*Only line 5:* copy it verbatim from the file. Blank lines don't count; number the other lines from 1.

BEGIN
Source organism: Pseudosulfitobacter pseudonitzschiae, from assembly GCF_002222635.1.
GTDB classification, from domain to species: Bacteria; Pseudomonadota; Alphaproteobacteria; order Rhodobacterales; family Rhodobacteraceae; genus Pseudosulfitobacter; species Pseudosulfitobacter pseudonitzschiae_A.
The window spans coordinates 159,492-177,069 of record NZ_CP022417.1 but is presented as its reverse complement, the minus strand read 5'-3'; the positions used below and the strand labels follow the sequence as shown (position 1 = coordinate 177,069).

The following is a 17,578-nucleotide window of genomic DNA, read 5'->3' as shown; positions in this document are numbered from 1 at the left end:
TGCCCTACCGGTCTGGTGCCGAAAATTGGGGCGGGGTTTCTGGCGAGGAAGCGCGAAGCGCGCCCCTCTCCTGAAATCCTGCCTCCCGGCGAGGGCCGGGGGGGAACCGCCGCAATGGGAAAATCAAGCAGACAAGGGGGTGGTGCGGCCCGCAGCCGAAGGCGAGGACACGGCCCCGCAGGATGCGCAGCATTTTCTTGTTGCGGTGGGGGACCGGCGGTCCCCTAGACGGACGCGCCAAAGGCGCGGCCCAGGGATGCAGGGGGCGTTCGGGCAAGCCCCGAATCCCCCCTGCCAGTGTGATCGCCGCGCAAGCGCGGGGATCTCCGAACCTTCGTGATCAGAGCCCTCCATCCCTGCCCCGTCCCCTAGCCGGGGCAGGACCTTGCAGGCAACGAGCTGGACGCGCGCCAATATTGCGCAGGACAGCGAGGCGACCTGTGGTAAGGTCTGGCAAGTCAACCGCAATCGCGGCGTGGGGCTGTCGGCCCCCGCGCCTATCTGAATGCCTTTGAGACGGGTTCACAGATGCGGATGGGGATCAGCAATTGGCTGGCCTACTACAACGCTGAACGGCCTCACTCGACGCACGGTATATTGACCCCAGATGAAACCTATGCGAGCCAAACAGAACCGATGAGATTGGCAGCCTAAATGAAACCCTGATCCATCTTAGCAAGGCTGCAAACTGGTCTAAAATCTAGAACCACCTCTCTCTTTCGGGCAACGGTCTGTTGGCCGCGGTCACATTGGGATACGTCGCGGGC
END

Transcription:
TGCCCTACCGGTCTGGTGCCGAAAATTGGGGCGGGGTTTCTGGCGAGGAAGCGCGAAGCGCGCCCCTCTCCTGAAATCCTGCCTCCCGGCGAGGGCCGGGGGGGAACCGCCGCAATGGGAAAATCAAGCAGACAAGGGGGTGGTGCGGCCCGCAGCCGAAGGCGAGGACACGGCCCCGCAGGATGCGCAGCATTTTCTTGTTGCGGTGGGGGACCGGCGGTCCCCTAGACGGACGCGCCAAAGGCGCGGCCCAGGGATGCAGGGGGCGTTCGGGCAAGCCCCGAATCCCCCCTGCCAGTGTGATCGCCGCGCAAGCGCGGGGATCTCCGAACCTTCGTGATCAGAGCCCTCCATCCCTGCCCCGTCCCCTAGCCGGGGCAGGACCTTGCAGGCAACGAGCTGGACGCGCGCCAATATTGCGCAGGACAGCGAGGCGACCTGTGGTAAGGTCTGGCAAGTCAACCGCAATCGCGGCGTGGGGCTGTCGGCCCCCGCGCCTATCTGAATGCCTTTGAGACGGGTTCACAGATGCGGATGGGGATCAGCAATTGGCTGGCCTACTACAACGCTGAACGGCCTCACTCGACGCACGGTATATTGACCCCAGATGAAACCTATGCGAGCCAAACAGAACCGATGAGATTGGCAGCCTAAATGAAACCCTGATCCATCTTAGCAAGGCTGCAAACTGGTCTAAAATCTAGAACCACCTCTCTCTTTCGGGCAACGGTCTGTTGGCCGCGGTCACATTGGGATACGTCGCGGGC